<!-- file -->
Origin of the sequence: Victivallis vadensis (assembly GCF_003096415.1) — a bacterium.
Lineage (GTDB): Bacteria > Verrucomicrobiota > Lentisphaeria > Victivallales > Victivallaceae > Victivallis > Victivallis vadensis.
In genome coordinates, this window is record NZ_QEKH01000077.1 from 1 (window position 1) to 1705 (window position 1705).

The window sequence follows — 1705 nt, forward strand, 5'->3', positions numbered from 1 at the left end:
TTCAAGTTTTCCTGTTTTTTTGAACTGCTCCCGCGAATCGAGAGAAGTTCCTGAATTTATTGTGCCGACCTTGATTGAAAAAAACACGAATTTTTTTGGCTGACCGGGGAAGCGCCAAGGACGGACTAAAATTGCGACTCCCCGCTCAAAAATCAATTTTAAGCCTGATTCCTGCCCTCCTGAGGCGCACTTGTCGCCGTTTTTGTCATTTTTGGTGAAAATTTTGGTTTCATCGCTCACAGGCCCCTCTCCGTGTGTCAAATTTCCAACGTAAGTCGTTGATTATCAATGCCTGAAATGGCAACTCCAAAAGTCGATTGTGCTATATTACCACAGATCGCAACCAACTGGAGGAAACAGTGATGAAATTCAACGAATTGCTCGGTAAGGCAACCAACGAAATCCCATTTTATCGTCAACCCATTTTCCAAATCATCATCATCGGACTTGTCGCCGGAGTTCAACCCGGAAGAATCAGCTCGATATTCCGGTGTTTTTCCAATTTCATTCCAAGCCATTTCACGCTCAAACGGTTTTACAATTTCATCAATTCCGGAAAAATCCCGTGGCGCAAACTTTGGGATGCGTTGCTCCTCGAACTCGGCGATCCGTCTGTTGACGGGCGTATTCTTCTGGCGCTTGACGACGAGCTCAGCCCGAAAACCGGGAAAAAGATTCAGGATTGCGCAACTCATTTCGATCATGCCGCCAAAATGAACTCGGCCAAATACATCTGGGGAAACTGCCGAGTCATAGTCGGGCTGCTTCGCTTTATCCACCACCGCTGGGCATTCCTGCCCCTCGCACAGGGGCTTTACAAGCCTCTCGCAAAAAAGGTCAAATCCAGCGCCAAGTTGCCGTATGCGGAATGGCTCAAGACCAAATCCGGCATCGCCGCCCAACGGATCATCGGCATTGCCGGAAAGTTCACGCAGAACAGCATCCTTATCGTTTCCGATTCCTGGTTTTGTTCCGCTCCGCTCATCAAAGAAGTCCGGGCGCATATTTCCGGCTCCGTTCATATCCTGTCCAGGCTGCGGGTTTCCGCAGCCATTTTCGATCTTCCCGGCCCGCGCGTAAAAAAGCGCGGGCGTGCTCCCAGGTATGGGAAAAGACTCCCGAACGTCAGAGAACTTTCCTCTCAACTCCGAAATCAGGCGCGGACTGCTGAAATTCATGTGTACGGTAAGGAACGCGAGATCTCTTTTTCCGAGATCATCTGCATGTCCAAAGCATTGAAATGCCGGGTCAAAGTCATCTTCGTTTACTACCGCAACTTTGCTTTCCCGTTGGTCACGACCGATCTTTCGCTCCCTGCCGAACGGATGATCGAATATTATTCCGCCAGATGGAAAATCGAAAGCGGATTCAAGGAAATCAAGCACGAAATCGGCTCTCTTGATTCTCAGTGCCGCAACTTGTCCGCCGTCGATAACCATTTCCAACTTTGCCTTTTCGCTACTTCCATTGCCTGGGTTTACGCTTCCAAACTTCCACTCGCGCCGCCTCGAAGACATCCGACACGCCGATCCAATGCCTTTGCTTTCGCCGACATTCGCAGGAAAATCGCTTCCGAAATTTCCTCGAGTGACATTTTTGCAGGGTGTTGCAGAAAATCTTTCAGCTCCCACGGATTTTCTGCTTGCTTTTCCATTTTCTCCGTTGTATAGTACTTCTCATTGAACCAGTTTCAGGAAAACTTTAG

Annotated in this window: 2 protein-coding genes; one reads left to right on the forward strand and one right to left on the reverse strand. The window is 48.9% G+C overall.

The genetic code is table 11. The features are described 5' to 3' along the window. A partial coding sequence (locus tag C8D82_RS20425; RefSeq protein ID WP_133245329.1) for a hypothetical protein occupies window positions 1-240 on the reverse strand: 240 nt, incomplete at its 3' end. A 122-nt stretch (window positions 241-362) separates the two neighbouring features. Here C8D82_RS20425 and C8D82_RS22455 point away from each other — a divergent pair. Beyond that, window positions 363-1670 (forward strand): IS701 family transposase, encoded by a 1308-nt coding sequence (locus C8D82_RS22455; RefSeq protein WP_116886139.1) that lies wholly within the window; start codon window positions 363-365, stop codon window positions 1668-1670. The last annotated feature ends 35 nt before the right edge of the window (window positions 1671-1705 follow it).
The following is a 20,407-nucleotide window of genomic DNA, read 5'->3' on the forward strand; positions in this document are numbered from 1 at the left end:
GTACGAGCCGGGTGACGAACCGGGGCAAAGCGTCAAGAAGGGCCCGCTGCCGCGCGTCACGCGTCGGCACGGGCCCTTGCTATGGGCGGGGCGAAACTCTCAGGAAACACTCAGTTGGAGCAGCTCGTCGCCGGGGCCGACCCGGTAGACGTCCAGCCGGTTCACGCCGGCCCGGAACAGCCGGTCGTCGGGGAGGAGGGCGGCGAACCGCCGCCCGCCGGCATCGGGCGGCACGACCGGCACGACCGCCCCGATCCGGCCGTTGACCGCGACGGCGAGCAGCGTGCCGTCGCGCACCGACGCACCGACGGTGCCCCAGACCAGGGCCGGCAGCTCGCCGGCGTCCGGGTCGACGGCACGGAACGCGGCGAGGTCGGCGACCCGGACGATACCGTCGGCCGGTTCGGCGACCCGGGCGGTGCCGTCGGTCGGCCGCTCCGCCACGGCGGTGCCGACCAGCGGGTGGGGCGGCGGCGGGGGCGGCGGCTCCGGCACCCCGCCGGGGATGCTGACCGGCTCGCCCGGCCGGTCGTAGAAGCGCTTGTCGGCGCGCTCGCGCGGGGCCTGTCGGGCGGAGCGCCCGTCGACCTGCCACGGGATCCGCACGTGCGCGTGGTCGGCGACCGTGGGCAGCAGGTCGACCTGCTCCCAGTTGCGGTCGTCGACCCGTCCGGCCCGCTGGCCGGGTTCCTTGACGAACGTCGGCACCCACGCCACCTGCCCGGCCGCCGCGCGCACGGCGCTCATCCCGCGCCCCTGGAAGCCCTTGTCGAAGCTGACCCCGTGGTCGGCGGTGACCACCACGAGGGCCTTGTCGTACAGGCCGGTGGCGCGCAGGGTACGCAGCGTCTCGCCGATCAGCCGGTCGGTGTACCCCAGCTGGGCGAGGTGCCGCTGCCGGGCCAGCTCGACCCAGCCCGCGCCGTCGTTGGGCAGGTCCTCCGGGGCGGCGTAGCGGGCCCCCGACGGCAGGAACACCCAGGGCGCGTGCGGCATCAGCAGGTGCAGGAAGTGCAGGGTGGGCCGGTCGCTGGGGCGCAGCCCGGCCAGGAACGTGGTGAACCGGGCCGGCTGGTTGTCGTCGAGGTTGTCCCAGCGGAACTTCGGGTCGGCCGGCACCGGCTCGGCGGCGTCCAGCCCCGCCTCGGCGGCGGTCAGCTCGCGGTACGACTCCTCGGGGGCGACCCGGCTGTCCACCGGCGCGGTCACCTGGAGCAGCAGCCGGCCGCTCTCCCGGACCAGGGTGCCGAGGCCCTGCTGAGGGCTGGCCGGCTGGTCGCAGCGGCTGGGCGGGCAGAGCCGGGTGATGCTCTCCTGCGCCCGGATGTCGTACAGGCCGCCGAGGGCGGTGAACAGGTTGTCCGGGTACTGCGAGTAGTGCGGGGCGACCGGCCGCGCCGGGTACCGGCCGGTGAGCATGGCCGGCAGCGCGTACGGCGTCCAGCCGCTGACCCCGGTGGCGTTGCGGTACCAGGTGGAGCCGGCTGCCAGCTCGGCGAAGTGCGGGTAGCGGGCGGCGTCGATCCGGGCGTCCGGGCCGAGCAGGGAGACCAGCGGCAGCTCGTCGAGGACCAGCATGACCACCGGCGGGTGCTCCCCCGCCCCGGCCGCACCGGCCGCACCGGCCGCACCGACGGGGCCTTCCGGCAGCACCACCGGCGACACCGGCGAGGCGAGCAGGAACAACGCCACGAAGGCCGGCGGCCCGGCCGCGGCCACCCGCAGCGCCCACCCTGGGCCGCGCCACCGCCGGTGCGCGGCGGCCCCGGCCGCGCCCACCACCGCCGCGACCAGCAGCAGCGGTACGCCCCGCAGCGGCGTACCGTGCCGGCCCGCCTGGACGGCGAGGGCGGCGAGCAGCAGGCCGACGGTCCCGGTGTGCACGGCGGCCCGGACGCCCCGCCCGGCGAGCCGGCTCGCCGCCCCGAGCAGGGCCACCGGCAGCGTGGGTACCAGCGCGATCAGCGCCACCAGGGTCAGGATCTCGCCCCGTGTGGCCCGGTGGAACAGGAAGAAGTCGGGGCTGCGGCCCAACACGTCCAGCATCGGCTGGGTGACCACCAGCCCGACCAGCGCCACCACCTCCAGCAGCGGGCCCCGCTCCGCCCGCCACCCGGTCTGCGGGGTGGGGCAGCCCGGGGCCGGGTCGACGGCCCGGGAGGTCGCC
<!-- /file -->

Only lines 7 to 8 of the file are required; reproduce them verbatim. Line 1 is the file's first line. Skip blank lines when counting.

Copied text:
The genetic code is table 11. The features are described 5' to 3' along the window. A partial coding sequence (locus tag C8D82_RS20425; RefSeq protein ID WP_133245329.1) for a hypothetical protein occupies window positions 1-240 on the reverse strand: 240 nt, incomplete at its 3' end. A 122-nt stretch (window positions 241-362) separates the two neighbouring features. Here C8D82_RS20425 and C8D82_RS22455 point away from each other — a divergent pair. Beyond that, window positions 363-1670 (forward strand): IS701 family transposase, encoded by a 1308-nt coding sequence (locus C8D82_RS22455; RefSeq protein WP_116886139.1) that lies wholly within the window; start codon window positions 363-365, stop codon window positions 1668-1670. The last annotated feature ends 35 nt before the right edge of the window (window positions 1671-1705 follow it).
The following is a 20,407-nucleotide window of genomic DNA, read 5'->3' on the forward strand; positions in this document are numbered from 1 at the left end: